Why don’t Florida politicians have the same energy for FAMU’s national title as they do for FSU’s snub?

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A social media post is one thing. The launching of an investigation is another. Florida A&M University received the former from Florida politicians after winning a college football national championship. Florida State University got the latter.

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If you pay attention, they’ll always show you who they prefer.

Lost in the midst — to some — of the outcry around the College Football Playoff Committee’s decision to leave an undefeated conference champion out of the “Final 4” for the first time in history, is that the state of Florida captured a different college football national championship over the weekend. FAMU, a Historically Black College and University, out of the Southwestern Athletic Conference (SWAC) defeated Howard University, the HBCU alma mater of Vice President Kamala Harris (who was at the game), out of the Mid-Eastern Athletic Conference (MEAC), 30-26, at the 2023 Cricket Celebration Bowl to be named HBCU College Football National Champions.

But, this column isn’t about how FAMU’s win came exactly 45 years to the day after they made history as the first and only HBCU to win an NCAA Division I-AA national championship on Dec. 16, 1978. This column is about how the powers that be in the state aren’t celebrating a historic win with the same energy that they complained about a historic snub.

“What we learned today is that you can go undefeated and win your conference championship game, but the College Football Playoff committee will ignore these results. Congratulations to @FSUFootball on an outstanding season and winning the ACC championship!,” wrote Florida Republican Governor Ron DeSantis in a 38-word post to social media.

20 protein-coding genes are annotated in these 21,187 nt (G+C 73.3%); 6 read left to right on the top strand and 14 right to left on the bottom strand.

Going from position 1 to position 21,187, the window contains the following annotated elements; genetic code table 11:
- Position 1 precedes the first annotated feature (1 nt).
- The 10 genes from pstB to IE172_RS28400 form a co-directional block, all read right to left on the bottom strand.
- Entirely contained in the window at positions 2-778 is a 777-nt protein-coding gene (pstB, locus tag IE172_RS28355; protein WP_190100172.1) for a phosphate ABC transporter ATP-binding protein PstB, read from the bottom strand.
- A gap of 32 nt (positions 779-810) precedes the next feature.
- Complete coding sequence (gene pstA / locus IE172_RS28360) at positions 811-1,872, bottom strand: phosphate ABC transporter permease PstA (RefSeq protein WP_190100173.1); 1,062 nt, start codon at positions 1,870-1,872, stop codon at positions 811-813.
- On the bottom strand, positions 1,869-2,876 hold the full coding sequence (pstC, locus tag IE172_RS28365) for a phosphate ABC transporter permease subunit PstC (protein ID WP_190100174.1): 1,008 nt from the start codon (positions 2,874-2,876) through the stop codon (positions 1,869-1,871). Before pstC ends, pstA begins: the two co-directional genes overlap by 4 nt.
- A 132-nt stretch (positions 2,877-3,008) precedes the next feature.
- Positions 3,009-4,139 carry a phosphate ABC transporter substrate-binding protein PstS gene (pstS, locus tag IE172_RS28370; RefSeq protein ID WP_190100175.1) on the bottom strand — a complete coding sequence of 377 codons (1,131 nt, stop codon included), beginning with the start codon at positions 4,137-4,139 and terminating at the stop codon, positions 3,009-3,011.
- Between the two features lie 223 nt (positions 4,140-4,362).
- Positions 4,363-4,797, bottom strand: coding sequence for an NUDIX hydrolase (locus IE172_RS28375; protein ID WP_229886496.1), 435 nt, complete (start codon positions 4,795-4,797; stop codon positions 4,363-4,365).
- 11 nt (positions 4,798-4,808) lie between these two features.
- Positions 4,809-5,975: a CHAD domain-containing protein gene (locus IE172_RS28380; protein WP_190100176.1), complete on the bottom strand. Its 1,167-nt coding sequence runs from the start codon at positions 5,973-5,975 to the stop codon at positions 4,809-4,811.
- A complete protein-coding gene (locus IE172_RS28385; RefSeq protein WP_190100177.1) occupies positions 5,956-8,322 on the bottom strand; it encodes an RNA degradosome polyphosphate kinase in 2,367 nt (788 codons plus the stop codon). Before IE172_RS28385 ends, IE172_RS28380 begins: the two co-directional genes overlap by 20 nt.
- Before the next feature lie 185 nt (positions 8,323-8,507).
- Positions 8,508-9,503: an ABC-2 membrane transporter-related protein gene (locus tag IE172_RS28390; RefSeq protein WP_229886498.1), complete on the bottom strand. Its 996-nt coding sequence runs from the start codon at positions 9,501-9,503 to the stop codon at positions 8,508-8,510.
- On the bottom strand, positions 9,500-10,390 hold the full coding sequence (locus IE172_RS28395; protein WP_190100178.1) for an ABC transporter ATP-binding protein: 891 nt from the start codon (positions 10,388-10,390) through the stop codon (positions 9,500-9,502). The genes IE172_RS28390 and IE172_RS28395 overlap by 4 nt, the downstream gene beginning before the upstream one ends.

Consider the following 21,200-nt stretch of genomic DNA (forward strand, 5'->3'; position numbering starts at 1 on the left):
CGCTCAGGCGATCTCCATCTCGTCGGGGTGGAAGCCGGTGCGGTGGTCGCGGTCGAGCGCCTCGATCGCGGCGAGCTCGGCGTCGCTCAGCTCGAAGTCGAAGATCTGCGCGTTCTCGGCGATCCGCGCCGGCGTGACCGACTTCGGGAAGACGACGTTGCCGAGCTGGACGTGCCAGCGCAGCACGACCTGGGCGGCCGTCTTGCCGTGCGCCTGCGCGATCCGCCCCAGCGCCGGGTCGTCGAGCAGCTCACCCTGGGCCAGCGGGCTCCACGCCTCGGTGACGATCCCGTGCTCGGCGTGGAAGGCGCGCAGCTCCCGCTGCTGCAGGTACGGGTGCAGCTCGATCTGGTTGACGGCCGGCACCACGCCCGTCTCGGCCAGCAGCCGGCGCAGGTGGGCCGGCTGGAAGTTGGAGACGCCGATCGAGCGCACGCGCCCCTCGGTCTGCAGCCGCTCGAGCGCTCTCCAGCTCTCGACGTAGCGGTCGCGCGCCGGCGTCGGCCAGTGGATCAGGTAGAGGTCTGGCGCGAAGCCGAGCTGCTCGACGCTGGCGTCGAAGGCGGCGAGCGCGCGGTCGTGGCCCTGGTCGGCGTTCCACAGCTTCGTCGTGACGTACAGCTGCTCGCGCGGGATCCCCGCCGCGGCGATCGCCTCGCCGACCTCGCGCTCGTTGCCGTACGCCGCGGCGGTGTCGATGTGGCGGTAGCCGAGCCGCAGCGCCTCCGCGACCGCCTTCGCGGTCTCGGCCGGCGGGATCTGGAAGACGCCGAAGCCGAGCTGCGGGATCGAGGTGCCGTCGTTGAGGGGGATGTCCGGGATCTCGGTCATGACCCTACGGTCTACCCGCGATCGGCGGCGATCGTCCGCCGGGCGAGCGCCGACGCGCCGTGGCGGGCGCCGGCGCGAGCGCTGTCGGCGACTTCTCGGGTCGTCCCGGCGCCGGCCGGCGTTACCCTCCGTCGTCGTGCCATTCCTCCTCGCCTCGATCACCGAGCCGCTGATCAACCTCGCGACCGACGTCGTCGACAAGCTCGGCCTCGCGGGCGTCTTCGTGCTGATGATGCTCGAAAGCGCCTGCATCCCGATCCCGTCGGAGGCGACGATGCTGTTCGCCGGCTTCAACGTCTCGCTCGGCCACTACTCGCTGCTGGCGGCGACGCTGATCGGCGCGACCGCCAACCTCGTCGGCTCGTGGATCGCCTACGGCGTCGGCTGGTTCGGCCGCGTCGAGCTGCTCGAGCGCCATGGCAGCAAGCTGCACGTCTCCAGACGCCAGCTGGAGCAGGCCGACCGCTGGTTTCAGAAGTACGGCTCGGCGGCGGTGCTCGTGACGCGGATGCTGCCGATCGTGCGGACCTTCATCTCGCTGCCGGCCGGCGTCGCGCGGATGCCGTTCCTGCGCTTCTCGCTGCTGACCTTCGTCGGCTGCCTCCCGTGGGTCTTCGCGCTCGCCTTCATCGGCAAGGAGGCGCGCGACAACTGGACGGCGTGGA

“Congratulations, @FAMU_FB on making your first Celebration Bowl appearance a memorable one and coming home as the 2023 HBCU National Champions! You’ve had an outstanding season and made the state of Florida proud,” he wrote to the Rattlers.

The post dedicated to FAMU had six fewer words. It may be petty, but semantics and details matter. Besides, the governor’s praise on social media was par for the course. However, the actions of other Florida lawmakers are where the attention should be.

“I know injustice when I see it,” said Florida Attorney General Ashley Moody in a video she posted to social media.

Think about that for a second. One of the most powerful people in the state who allowed George Zimmerman to be a free man considers what happened to FSU an “injustice.”


Moody has launched an investigation into the CFP’s decision, as Florida’s antitrust division is demanding “more information about the nature of possible contracts, conspiracies in restraint of trade or monopolization of trade and commerce relating to anticompetitive effects of the College Football Playoff.”

Florida Senator Rick Scott got in on the action, too. Leading the CFP to make a statement, explaining why FSU wasn’t good enough.

“Everyone on the Committee understands the disappointment felt by Florida State fans,” wrote CFP Executive Director Bill Hancock. “We recognize that no matter what decision was made, fans somewhere would be disappointed. The Committee members are confident they made the right decisions in ranking the best four teams in the country based on the protocol and we all look forward to great playoff games.”

Despite what it feels like this is probably about, the one thing that Florida lawmakers aren’t discussing is the economic ramifications of the CFP’s decision, which is more than just something politicians can use to curry favor with voters.

According to the CFP’s website:

A conference will receive $6 million for each team that is selected for a Playoff Semifinal. There will be no additional distribution to conferences whose teams qualify for the national championship game. A conference will receive $4 million for each team that plays in a non-playoff bowl under the arrangement.

Each conference whose team participates in a Playoff Semifinal, Cotton, Fiesta, or Peach bowls, or in the national championship game, will receive $2.85 million to cover expenses for each game.”

FSU and the ACC lost out on millions, their anger is beyond valid and always has been. The problem is that something good happened for the state of Florida when the Black school that’s down the street from Florida State won a national title, bringing joy and excitement to a football state and the city of Tallahassee. Florida lawmakers need to stop being obsessed with what FSU won’t be playing for and pay more attention to what FAMU has already accomplished.

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